KTBG title


Have you ever watched a movie trailer for a comedy and laughed so hard you decided on the spot the movie will be hilarious, only to realize upon watching it that all the good parts were all, in fact, in the trailer? That’s how playing Kill the Bad Guy feels.

The notion of killing random evildoers without their knowledge using various traps is intriguing. It falls in line with a number of puzzle games in which you set up traps for your adversaries to run into, this game adds an additional element of difficulty where you must construct the trap in real time, and if the bad guy sees you manipulating the world he will be alerted to your nefarious intentions and run away. It is simple enough, the bad guy will walk a certain route and the player is tasked with finding a way to catch him by surprise and kill him before he reaches the end of the stage and, in some cases, without being seen. Should he find his way to the end unscathed a day will pass and the player is given another try to set up their traps. The end score grades number of days and about thirty other arbitrary accomplishments such as collecting a tooth and or finding a passport randomly hidden in each level.

The game itself works fine, the traps seem to behave as intended even if timing their use can take some getting used to. The graphics are crisp and the music is catchy… at first. Which is also all that can be said for the game, it’s fun at first, and then, almost immediately, it loses its charm. Putting aside the ONE song that the game offers to play on infinite repeat, the ‘bad guy’ is always the same guy. Yes the start screen for the level will give you a new name and bio that is amusing maybe the first two times you read it (after that you won’t even bother) but the model is always that of a crash dummy. In a game who’s color palate is primarily black and white with the minimal amount of textures possible in a game you would think they could put some time into making individual faces, even if they were cartoony.

The singular bad guy model would even be forgivable if my next complaint were not true. The deaths are all the same. Yes you can throw a dead dog, or drop a piano or hit him with a car, but the bad guy will always ragdoll and blood effects will splatter. Meaning after an hour of trying to figure out a new creative way to kill him, the result will look about the same as when I spent 4 seconds backing a car into him on the first level. In a game where killing the bad guy is the huge draw, his deaths should be far more spectacular. There are slight variations, but nothing that would make you feel like your time was well spent in trying the crazy difficult trap setup vs the easy one on any given stage.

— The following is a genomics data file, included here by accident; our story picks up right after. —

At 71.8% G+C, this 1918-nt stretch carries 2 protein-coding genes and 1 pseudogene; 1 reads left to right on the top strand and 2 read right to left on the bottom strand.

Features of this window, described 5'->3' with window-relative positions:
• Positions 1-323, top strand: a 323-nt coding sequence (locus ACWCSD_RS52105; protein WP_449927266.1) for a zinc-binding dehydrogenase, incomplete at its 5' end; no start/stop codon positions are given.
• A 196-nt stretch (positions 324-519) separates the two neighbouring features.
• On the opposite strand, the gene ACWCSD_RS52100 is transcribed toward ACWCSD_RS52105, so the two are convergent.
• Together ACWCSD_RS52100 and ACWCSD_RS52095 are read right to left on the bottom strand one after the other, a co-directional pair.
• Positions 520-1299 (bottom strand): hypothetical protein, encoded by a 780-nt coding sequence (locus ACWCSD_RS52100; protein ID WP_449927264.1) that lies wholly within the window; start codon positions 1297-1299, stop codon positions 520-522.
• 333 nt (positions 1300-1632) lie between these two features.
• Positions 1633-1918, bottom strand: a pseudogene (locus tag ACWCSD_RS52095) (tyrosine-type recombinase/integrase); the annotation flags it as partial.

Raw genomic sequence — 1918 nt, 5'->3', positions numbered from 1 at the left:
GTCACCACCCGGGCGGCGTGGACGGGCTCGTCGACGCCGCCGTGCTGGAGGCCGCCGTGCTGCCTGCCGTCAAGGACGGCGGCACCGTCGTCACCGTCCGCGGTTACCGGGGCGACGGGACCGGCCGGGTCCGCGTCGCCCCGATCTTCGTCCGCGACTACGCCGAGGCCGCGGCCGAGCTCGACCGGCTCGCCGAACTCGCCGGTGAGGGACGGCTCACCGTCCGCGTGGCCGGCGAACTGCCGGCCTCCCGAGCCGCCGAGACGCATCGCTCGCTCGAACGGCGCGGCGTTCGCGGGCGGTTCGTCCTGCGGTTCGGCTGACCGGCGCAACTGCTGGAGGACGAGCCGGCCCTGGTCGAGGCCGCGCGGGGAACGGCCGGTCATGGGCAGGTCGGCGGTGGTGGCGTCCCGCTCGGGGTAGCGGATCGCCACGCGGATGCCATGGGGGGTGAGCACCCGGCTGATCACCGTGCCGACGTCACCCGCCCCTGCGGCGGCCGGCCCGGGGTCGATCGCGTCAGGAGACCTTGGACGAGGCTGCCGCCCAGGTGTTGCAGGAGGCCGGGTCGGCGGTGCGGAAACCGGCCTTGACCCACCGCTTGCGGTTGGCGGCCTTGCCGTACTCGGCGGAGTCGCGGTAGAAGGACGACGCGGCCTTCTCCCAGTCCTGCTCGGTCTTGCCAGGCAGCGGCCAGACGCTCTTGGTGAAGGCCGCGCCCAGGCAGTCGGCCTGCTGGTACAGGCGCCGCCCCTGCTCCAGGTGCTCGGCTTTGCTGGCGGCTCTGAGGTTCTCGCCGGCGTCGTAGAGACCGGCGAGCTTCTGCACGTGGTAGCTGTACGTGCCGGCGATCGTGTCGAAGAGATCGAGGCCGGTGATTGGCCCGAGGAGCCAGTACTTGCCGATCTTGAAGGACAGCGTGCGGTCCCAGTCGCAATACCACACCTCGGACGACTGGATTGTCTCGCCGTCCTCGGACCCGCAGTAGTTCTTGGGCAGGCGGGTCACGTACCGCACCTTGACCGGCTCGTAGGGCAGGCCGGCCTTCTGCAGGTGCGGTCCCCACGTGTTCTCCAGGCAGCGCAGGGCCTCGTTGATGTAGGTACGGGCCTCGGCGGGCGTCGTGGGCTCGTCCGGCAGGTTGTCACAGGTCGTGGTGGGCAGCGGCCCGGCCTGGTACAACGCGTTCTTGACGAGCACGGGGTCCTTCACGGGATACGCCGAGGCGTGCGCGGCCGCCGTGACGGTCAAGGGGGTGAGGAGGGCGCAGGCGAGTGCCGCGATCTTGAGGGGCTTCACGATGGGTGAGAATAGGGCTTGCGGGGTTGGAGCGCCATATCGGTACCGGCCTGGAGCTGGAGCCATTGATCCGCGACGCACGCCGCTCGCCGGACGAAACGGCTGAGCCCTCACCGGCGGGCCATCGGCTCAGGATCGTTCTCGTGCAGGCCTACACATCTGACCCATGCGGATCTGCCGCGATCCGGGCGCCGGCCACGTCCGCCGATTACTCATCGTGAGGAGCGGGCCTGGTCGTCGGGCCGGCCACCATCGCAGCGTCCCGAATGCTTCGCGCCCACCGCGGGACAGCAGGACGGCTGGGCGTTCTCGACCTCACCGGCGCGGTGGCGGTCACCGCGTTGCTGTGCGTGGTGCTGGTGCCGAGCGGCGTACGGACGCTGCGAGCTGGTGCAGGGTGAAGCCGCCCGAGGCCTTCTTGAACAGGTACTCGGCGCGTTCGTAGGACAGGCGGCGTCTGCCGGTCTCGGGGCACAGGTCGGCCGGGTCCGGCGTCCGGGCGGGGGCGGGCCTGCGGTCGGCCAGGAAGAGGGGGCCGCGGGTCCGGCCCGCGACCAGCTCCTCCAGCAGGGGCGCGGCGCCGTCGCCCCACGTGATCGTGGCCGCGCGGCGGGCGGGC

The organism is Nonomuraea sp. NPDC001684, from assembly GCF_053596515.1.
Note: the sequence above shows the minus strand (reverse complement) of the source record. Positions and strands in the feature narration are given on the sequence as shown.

My frustration furthered when I realized the game had no restart level function. At first I assumed it was to keep the player from gaming the system, since one of the level quests is to kill the bad guy on the first day. Meaning an achievement obsessed player could just try until they succeed, restart the level and play out the solution on the first day. However since you can play any of the levels over to reach a higher score it is simply a matter of convenience.

There are a number of other flaws that make the game unnecessarily difficult, for instance items do not display a name when selected. That lead to moments where I was trying to kill the bad guy with something I couldn’t identify nor could I discern how it was even supposed to be used. The points system is more than a little irritating since every single objective is busy work and for some reason each level has a secret one which is absurd to say the least.

Overall this isn’t a bad game, it has flaws, yes, but it works and if you’re bored and like puzzle games it can be an interesting time reliever. However, at a price point of $14.99 every fault is exacerbated and the minor errors become inexcusable failures. If it were free or even $0.99 I could be more lenient with the score, but not at this price. It gets a 5 out of 10.

I do not recommend Kill the Bad Guy unless it’s a Steam sale, you are bored, love puzzles, and really don’t want your dollar.


-Alana Clarke

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